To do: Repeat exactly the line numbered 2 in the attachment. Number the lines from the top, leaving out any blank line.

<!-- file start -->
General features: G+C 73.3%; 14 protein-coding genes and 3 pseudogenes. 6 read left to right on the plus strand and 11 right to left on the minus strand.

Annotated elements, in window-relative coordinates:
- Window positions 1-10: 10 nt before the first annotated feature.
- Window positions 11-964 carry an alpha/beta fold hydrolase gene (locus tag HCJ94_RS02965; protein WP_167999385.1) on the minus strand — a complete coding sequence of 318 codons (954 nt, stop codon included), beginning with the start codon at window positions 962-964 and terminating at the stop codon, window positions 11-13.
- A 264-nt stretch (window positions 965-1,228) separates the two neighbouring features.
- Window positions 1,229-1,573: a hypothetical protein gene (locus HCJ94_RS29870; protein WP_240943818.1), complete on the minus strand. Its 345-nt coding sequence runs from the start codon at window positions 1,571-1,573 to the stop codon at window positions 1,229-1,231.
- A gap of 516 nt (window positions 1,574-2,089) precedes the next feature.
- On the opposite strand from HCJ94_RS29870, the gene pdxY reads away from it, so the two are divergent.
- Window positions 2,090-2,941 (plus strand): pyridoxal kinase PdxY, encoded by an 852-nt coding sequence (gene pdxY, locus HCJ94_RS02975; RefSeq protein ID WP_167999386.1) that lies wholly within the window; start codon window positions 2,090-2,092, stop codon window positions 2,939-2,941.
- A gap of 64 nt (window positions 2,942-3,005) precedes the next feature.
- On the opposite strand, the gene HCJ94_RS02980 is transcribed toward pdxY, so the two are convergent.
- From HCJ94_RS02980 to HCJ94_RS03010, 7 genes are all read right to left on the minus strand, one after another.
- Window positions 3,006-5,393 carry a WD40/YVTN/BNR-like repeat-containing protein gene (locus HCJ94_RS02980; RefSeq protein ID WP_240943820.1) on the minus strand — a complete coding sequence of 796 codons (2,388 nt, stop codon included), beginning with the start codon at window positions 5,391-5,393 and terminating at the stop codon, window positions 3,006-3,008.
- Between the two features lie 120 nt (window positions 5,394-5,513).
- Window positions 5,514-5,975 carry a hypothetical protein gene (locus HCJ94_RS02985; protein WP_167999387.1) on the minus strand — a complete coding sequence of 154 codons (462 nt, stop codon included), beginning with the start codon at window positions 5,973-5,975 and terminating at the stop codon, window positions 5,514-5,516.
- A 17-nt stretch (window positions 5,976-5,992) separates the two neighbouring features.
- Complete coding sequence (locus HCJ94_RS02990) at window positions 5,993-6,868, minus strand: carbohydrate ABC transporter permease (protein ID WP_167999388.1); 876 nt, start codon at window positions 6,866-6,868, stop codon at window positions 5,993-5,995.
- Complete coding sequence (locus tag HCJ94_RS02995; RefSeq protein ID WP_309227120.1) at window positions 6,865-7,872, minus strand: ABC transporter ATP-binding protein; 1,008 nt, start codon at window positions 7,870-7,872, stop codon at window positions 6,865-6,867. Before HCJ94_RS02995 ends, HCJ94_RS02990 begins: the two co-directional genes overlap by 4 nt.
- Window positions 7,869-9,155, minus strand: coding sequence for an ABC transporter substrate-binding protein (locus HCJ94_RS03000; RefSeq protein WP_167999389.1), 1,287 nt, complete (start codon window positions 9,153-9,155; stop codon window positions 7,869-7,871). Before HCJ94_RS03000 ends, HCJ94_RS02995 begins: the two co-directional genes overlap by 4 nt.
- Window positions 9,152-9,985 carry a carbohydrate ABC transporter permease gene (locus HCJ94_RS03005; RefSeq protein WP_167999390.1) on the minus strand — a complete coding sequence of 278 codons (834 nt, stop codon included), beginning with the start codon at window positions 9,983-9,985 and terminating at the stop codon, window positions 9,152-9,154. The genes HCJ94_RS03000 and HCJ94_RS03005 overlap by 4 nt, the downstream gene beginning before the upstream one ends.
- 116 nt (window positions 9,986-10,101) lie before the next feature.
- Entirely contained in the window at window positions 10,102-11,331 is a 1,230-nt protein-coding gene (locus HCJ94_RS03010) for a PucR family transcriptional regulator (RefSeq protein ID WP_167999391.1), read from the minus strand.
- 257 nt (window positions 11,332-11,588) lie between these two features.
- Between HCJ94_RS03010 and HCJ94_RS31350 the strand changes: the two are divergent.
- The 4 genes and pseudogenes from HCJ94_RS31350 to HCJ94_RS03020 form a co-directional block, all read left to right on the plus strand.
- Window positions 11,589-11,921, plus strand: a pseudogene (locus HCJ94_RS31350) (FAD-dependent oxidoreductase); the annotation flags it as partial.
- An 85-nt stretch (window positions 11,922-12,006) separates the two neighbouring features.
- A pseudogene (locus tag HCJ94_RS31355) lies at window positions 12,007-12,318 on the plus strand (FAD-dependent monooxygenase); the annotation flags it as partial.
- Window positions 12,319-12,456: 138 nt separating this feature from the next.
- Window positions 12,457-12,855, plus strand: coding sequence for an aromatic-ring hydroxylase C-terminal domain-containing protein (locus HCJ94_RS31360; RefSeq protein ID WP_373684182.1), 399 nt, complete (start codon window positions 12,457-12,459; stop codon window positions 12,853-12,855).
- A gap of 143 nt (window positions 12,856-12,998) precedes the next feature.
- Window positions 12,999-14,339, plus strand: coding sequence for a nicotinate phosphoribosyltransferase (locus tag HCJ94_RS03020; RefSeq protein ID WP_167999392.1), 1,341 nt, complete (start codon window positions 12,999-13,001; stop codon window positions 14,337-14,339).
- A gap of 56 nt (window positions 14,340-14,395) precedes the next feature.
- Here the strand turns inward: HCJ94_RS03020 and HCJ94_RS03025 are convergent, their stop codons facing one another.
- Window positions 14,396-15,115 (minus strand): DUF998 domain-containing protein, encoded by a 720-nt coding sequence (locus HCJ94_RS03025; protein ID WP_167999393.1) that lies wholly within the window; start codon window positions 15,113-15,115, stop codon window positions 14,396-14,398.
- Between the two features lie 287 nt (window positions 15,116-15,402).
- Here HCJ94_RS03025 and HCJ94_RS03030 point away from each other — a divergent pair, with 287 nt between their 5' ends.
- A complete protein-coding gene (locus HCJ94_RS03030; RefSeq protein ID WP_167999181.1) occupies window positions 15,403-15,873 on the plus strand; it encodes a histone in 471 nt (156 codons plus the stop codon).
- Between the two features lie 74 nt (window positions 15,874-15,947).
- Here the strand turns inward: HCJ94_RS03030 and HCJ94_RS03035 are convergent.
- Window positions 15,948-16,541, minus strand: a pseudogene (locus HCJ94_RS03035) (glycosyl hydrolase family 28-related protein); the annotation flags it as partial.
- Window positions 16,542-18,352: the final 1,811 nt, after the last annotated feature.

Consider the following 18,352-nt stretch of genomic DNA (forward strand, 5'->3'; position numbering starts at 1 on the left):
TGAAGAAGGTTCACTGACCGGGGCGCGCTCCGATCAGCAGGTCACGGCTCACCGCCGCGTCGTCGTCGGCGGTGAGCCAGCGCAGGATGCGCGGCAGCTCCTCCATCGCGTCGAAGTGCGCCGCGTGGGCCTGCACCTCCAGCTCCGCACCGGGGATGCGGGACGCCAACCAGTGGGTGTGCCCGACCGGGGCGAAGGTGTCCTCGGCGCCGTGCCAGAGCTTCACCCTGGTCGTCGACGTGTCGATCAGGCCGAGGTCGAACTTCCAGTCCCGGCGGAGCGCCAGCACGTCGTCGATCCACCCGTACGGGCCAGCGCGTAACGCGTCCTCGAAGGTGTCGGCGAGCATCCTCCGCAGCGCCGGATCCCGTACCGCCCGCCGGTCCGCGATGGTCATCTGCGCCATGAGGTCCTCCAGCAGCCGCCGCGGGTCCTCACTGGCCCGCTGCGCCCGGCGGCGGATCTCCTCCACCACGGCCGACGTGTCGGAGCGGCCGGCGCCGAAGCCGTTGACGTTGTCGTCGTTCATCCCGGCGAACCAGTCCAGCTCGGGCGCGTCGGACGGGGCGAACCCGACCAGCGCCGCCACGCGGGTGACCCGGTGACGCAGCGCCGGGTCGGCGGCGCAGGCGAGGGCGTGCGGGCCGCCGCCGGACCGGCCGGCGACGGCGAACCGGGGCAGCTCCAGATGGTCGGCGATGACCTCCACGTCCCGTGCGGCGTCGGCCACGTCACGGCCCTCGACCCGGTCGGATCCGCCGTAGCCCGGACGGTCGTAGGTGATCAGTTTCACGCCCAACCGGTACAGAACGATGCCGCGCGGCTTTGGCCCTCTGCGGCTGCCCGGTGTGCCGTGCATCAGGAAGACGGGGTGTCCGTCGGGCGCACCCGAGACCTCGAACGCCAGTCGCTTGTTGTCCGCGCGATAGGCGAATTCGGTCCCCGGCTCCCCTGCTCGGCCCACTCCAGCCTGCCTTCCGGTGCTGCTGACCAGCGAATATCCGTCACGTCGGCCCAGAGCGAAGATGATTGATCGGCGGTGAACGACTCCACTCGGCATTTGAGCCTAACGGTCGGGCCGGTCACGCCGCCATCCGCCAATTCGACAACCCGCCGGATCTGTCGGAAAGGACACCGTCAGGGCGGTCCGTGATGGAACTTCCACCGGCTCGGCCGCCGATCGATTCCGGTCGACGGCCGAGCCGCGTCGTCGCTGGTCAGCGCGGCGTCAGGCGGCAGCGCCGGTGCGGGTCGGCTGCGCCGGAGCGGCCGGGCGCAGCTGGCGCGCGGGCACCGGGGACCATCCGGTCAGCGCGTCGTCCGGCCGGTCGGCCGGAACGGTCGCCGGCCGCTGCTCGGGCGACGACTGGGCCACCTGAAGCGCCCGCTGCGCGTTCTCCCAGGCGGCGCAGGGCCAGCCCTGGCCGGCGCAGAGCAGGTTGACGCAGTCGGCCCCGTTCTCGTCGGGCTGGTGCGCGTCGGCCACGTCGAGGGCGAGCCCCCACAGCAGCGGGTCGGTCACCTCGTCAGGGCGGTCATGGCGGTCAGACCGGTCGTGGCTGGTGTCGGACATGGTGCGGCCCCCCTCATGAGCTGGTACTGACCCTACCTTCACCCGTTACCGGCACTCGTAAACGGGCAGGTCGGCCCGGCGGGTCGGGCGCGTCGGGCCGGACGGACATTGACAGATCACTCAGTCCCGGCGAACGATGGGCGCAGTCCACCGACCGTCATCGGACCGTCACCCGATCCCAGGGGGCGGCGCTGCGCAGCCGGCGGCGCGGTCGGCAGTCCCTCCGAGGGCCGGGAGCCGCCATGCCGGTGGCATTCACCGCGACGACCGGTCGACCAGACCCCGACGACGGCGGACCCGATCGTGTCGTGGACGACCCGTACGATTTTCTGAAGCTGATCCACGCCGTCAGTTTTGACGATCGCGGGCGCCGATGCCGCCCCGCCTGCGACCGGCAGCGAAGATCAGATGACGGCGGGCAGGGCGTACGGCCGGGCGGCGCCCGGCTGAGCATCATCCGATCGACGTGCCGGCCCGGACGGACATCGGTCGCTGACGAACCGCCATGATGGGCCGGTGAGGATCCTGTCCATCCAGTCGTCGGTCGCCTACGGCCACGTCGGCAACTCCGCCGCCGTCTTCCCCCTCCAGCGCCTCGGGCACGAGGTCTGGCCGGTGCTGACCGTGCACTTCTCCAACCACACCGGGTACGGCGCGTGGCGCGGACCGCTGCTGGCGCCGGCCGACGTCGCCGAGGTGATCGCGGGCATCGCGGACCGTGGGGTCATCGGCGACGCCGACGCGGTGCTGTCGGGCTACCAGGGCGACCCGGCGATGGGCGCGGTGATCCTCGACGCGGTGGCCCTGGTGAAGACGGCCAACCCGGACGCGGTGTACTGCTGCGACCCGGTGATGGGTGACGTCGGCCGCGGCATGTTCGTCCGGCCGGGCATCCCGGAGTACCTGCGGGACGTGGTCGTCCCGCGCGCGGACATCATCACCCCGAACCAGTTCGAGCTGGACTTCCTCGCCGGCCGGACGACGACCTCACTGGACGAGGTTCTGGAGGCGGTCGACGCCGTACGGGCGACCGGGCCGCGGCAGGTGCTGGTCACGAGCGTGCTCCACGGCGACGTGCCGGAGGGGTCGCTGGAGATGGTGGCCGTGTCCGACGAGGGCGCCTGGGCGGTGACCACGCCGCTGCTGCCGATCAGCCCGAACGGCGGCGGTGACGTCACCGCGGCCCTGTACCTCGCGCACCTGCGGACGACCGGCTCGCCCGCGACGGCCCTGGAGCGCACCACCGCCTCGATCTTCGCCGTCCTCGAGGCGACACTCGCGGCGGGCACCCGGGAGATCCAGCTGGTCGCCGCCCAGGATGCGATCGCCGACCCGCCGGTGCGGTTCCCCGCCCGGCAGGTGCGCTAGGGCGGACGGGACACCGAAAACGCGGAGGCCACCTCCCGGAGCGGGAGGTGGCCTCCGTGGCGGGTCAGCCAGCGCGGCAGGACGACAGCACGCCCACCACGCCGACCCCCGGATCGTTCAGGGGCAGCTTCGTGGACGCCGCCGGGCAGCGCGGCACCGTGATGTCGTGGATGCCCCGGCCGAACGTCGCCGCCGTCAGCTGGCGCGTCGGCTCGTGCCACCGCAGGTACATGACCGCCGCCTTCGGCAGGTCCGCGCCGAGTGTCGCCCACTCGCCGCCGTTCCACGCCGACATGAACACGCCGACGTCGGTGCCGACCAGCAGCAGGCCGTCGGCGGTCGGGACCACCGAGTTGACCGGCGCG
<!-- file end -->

Annotated elements, in window-relative coordinates: